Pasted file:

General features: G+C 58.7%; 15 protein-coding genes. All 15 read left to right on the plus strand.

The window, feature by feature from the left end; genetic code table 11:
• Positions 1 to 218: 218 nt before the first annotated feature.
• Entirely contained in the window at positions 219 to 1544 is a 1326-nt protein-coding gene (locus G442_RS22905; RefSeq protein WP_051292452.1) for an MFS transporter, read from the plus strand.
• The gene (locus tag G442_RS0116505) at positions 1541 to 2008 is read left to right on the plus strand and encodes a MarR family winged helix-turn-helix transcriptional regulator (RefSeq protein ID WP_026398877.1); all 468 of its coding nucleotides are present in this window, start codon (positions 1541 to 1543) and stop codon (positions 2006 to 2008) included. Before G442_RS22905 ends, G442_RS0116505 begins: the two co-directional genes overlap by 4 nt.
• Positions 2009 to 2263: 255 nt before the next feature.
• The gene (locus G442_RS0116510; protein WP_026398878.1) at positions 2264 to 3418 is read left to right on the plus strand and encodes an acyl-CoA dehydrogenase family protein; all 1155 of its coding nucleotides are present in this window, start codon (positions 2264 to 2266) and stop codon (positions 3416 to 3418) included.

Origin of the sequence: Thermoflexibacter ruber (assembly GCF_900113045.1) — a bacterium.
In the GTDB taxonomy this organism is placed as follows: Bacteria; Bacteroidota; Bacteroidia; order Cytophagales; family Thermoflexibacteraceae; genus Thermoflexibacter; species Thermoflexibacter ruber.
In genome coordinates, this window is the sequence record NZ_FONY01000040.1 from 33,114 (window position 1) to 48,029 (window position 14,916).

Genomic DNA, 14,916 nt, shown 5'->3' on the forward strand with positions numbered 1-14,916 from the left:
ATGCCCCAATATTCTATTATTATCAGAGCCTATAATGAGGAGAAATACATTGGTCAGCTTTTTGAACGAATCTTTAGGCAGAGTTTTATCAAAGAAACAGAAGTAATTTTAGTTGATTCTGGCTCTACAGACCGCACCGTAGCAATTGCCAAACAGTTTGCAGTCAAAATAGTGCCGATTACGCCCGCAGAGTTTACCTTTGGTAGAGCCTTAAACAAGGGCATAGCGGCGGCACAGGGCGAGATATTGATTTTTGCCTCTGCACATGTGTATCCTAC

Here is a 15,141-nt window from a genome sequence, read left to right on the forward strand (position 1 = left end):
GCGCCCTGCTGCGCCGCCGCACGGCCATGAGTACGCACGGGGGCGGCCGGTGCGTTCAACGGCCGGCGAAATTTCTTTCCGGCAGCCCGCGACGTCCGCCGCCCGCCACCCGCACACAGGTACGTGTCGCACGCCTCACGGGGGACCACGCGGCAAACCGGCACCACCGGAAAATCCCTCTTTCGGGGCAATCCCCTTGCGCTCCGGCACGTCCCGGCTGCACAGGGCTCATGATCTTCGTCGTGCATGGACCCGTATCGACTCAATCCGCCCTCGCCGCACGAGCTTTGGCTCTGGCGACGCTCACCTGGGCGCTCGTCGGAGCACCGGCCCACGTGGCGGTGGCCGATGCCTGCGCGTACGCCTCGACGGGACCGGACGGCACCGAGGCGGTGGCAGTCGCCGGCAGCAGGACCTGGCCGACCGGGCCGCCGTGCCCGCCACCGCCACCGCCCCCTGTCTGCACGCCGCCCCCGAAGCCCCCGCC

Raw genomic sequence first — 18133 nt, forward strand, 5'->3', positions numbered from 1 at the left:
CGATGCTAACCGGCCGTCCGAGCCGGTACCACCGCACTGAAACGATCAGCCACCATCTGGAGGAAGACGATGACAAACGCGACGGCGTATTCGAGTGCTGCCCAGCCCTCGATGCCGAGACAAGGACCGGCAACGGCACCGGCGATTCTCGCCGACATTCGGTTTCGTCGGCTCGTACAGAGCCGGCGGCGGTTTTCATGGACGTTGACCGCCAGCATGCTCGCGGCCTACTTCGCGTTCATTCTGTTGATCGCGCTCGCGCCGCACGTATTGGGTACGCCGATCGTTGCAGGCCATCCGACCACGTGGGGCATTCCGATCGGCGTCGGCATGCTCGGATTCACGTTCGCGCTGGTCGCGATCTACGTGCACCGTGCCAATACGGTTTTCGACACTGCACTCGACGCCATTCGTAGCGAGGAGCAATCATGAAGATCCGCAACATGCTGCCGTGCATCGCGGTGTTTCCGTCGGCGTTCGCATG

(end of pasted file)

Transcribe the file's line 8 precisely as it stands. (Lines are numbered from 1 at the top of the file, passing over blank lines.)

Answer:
Origin of the sequence: Thermoflexibacter ruber (assembly GCF_900113045.1) — a bacterium.